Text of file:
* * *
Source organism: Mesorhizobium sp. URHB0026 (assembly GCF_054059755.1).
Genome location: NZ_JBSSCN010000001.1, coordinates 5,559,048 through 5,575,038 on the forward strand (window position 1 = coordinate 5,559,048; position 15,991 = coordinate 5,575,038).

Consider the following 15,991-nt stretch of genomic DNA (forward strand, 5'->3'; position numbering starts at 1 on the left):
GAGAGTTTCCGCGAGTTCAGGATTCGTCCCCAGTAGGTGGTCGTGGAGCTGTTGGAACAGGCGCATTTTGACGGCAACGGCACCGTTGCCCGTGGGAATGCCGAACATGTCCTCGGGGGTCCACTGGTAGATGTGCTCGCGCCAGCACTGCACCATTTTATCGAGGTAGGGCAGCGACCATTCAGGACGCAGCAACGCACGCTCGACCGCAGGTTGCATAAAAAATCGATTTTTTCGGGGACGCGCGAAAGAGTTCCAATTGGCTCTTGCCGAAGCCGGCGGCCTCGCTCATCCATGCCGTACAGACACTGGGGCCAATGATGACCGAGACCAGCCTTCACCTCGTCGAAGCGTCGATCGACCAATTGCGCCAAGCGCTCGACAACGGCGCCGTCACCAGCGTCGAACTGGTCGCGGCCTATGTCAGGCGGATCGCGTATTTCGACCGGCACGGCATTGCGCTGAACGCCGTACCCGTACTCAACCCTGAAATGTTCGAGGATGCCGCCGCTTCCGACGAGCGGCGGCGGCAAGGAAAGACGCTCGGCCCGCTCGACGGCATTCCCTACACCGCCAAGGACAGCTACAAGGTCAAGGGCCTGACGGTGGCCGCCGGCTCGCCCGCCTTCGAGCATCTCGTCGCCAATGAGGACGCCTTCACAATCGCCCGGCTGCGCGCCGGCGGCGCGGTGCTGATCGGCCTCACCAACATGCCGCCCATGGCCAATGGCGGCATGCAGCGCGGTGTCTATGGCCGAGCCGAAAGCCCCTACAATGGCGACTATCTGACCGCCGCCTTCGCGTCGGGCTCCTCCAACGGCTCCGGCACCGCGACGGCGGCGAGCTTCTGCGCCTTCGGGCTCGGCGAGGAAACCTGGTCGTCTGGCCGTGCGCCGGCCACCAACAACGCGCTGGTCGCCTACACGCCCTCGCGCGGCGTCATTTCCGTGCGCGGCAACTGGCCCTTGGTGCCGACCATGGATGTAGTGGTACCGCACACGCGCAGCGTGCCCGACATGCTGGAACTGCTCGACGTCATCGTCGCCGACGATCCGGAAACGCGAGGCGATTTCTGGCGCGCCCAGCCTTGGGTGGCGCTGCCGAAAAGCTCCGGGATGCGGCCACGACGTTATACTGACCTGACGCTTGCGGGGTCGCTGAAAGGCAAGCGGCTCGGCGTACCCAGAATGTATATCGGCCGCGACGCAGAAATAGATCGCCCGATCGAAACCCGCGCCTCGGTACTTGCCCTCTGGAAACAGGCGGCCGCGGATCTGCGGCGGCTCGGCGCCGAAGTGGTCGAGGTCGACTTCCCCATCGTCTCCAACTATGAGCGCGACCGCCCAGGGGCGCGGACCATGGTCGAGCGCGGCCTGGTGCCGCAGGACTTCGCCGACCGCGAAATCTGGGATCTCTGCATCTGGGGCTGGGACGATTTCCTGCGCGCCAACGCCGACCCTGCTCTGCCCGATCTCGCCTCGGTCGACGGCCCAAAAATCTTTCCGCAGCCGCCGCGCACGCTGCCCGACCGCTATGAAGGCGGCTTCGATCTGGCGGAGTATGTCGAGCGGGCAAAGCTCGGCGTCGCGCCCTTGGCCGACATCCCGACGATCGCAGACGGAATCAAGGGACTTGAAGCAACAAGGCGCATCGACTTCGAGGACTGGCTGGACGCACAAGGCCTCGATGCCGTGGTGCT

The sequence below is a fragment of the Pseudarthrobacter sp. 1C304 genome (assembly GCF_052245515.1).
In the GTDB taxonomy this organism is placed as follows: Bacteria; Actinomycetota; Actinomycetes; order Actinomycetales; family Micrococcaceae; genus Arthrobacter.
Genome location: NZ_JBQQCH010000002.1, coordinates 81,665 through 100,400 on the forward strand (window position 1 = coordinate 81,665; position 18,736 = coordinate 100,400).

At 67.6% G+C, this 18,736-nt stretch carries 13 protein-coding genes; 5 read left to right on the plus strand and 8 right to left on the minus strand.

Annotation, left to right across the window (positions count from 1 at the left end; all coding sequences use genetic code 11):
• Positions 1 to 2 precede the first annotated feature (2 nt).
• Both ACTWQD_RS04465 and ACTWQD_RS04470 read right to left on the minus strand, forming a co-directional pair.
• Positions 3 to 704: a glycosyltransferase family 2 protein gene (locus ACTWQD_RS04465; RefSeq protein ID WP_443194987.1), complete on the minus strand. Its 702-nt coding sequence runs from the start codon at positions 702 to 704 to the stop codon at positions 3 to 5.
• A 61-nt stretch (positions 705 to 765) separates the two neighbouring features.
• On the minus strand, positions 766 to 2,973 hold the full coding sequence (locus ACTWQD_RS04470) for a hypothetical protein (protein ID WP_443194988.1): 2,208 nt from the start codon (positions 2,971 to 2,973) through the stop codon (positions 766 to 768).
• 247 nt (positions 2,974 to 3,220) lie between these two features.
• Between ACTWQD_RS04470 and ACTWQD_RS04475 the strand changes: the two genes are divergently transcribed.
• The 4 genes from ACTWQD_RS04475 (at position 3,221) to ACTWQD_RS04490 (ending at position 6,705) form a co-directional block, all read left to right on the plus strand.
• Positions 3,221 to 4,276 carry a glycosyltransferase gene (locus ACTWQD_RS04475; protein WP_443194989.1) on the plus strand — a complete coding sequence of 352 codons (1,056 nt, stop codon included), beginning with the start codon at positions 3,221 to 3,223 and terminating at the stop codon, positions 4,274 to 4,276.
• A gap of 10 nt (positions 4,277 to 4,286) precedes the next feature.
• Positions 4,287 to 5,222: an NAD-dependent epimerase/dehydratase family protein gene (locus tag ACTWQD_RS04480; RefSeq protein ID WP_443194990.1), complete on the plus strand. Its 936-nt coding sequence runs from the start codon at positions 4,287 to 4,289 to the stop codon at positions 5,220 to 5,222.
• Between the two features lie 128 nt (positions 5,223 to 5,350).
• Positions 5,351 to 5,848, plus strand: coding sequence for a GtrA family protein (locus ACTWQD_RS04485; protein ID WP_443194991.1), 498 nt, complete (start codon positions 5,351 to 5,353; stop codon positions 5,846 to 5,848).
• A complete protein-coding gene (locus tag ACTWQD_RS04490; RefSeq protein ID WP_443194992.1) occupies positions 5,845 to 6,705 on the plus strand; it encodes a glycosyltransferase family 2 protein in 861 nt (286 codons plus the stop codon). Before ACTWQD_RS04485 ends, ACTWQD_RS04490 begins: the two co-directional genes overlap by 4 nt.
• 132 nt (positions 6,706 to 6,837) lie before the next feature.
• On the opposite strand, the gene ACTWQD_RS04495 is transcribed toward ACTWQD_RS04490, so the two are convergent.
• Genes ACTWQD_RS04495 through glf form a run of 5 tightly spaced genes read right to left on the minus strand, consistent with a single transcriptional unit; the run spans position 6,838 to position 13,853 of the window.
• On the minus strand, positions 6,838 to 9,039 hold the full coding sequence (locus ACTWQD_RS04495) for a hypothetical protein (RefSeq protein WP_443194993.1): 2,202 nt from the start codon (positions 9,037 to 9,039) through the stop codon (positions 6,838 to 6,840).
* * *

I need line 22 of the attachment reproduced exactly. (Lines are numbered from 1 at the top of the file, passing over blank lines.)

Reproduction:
• Positions 5,351 to 5,848, plus strand: coding sequence for a GtrA family protein (locus ACTWQD_RS04485; protein ID WP_443194991.1), 498 nt, complete (start codon positions 5,351 to 5,353; stop codon positions 5,846 to 5,848).